Emmett McConomy: Just in relation to investigations, an example would be of my brother and many other cases out there. Our Stephen was a child who, at 11 years of age, was shot and fatally wounded, and who died three days later. When he was shot, the soldier who shot him was interviewed by the military police, and he gave a statement that he was aiming for someone else, that he hit Stephen by accident and that there were no other innocent bystanders present on the day. That was his statement and he stood by it. That was all the evidence that was gathered. The witness statements from independent people were never gathered by the police. When Stephen’s life-support machine was switched off three days later and he died, he was interviewed again for all of two minutes and he said, “I have nothing to add and I stick by my original statement”. We are talking about the death of a child, and the police took that statement: “I was aiming for someone else and I shot a child”. That was their investigation. They did nothing else. They did not interview anyone.
When we talk about gathering evidence and no new evidence, if the evidence was not gathered at the initial evidence, all evidence is new evidence. All the witness statements that were never taken at the time my brother was shot, and that have now been submitted, are new evidence. That will be the case for many people, regardless of who the perpetrator of the alleged incident was. That will be the case across the community, where, at the time, there was an awful conflict going on and things were either not done deliberately or it was unsafe to do. That is where we stand. If we are talking new and substantial evidence, the evidence was never really gathered in the first place, because, to take that as a statement in the death of a child and have that as the investigation, that would not be allowed to happen in Manchester or in the bombings in London. If a child was killed in London at the hands of a police officer, it would not just be left as, “I was aiming for someone else and that is the end of it”.
We have a duty of care and we have a responsibility, not only morally but legally, to address these issues of the past and to try to heal people, communities and society, so that we can go forward and this will never be allowed to happen again.
Q26 Mr Goodwill: Was there an inquest for Stephen?
Emmett McConomy: An inquest was held for Stephen in Belfast, which I could go into great detail about at length. It was a farce. My family was intimidated, bullied, harassed, sneered at and laughed at by the soldier who had shot my mother’s eldest child. There was an inquest and the verdict was that it was an unlawful killing. There was no justification for the firing of the baton round. Again, the coroner ordered the foreman back in to say, “You are not allowed to use language like that in this court,” and to change the verdict. It was changed to “unlawful”, and that was the verdict.
Q27 Claire Hanna: Thanks, Judith, Mary and Emmett. I know how frustrated I and party colleagues have been over the years with a litany of delays and political failures over victims’ issues. I fear that, each time we revise the proposals, they are degraded and the outcomes become worse for victims and probably better for victim makers of whatever hue. I also just want to comment on the pensions impasse, which just underlines the urgency and is just yet another occasion when victims and survivors have been let down by the political class. I wanted briefly to pass on condolences that I am sure members would share to the family and friends of Paddy Cassidy, who was a prolific campaigner for the victims’ pension and who died this week. That underlines just how time sensitive an issue this is that we are dealing with.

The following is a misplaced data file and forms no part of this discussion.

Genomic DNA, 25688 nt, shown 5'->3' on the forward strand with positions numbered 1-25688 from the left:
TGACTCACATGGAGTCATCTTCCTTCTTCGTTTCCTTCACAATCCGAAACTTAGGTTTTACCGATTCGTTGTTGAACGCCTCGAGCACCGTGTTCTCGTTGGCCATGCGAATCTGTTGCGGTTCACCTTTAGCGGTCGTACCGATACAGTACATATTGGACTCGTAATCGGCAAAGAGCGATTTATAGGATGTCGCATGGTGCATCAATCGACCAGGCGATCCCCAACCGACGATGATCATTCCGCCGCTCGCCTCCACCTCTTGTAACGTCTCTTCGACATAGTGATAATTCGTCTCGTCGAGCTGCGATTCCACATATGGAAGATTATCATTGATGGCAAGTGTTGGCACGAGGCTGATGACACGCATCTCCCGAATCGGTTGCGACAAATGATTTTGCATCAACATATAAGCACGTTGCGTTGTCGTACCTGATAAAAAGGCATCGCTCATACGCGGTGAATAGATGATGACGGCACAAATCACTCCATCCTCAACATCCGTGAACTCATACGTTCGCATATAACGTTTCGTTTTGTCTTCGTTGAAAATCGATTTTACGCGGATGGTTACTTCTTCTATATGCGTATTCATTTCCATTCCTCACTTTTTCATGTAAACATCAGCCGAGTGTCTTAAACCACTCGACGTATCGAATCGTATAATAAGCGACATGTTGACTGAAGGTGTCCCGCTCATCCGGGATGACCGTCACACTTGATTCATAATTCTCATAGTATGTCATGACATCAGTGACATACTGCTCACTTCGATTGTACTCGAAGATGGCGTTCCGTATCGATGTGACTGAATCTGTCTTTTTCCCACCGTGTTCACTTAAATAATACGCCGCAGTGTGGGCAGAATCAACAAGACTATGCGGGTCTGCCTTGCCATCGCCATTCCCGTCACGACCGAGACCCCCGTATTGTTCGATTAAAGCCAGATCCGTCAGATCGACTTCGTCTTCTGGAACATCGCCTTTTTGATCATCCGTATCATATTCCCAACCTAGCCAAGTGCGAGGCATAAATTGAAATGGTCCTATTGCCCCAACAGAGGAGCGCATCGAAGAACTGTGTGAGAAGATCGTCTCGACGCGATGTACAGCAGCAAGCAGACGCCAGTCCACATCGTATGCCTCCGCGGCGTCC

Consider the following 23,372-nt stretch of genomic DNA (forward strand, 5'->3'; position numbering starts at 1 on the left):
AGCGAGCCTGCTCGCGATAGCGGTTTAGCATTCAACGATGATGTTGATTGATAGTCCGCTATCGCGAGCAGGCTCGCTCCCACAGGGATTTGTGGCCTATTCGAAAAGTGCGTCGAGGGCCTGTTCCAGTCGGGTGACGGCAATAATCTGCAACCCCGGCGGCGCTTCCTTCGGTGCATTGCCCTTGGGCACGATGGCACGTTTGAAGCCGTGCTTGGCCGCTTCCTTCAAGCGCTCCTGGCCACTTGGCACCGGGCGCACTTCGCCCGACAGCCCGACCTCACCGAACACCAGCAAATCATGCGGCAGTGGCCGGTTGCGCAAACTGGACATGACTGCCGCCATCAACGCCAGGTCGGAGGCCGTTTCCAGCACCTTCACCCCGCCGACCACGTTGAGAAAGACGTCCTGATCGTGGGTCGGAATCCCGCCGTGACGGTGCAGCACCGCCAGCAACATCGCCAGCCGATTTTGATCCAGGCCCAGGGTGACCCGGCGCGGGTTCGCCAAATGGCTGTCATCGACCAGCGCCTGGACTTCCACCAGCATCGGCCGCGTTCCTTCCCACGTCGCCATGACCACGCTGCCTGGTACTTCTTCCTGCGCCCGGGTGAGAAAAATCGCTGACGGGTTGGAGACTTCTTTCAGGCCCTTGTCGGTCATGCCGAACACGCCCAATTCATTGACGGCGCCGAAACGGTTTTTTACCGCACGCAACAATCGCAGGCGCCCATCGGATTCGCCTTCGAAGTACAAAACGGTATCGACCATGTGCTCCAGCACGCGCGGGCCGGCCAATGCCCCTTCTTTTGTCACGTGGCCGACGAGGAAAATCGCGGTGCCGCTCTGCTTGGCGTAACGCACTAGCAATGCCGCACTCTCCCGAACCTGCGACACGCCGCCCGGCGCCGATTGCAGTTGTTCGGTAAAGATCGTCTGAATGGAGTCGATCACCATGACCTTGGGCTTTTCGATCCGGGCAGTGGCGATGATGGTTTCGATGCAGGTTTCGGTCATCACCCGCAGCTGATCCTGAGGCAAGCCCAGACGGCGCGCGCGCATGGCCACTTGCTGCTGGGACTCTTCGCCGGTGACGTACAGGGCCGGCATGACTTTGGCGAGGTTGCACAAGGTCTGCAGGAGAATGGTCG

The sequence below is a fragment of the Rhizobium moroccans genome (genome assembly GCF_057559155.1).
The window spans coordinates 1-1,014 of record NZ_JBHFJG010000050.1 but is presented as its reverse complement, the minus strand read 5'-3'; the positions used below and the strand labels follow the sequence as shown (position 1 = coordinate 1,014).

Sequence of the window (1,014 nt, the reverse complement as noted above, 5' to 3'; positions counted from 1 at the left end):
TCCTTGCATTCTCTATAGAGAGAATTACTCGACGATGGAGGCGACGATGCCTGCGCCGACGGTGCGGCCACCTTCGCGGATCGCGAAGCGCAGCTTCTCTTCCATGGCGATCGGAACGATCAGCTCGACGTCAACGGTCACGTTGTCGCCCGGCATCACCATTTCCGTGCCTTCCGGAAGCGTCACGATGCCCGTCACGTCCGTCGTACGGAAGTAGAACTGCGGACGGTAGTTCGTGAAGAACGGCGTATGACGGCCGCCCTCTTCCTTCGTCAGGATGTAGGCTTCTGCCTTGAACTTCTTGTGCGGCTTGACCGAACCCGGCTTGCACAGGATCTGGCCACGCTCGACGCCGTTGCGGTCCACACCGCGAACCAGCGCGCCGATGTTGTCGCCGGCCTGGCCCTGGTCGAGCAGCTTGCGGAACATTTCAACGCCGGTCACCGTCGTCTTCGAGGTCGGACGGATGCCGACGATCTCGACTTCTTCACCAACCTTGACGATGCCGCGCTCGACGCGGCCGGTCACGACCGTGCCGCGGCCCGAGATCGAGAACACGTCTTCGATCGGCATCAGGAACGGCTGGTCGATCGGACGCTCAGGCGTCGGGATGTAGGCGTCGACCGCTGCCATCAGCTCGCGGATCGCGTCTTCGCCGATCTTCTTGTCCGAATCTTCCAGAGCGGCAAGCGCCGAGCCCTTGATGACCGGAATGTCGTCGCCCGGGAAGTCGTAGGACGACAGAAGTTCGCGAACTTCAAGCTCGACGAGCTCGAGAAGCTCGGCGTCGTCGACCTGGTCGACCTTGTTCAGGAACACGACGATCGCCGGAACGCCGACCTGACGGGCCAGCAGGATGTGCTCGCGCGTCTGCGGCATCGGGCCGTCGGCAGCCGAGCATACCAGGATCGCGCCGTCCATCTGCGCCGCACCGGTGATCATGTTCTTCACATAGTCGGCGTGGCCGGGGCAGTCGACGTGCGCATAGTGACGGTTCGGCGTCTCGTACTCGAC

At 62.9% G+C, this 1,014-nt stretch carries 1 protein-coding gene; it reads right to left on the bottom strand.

The Chair asked about the extent to which you have been consulted since March, and it is unfortunate that that has been in lockdown and that victims have not had the opportunity to meet in the normal way to discuss these issues, but I wanted to ask when you first became aware that the UK Government intended to bring proposals that deviated so substantially from the position agreed at Stormont House?
Judith Thompson: I saw the press release during its embargo period on 18 March. I had no pre-sight or foresight of that announcement.
Q28 Claire Hanna: Was that an oversight or were these proposals brought without any prior consultation about how the contents would be received by victims?
Judith Thompson: I have talked to as many of the interested parties as possible, but nobody else is able to tell me that they were cited on that before the announcement was made.
Q29 Claire Hanna: The statement that you refer to from 18 March talks about the need to obtain a broad consensus on the revised proposals. Based on your engagement and on the fact that nobody was consulted, do you think a broad consensus is possible on these revised proposals?
Judith Thompson: It is absolutely impossible to know because you cannot consult on a proposal that nobody has seen.
Q30 Claire Hanna: In terms of what we have seen, and I agree that there has not been adequate information, the statement of 18 March says that these proposals put victims first. Is that a perception that victims and survivors will have about these proposals?
Judith Thompson: It is not possible for victims and survivors to feel that they are being put first by people who have not talked to them or explained to them what is proposed. I am not saying that there is no potential to shape this in a way that could be helpful, but that process cannot happen without telling people what is intended.
Q31 Claire Hanna: Based on what you have seen in the 18 March proposals, are they compatible with the British-Irish treaty from Stormont House and the European Convention on Human Rights?
Judith Thompson: I would refer you back to a pretty detailed piece of work done by the law faculty at Queen’s University over the last number of weeks that looked at all the proposals, including the new one, and came to the view that, on the face of it, it would not be compatible with either of those things. I would qualify everything by saying that we genuinely do not know what this is supposed to look like.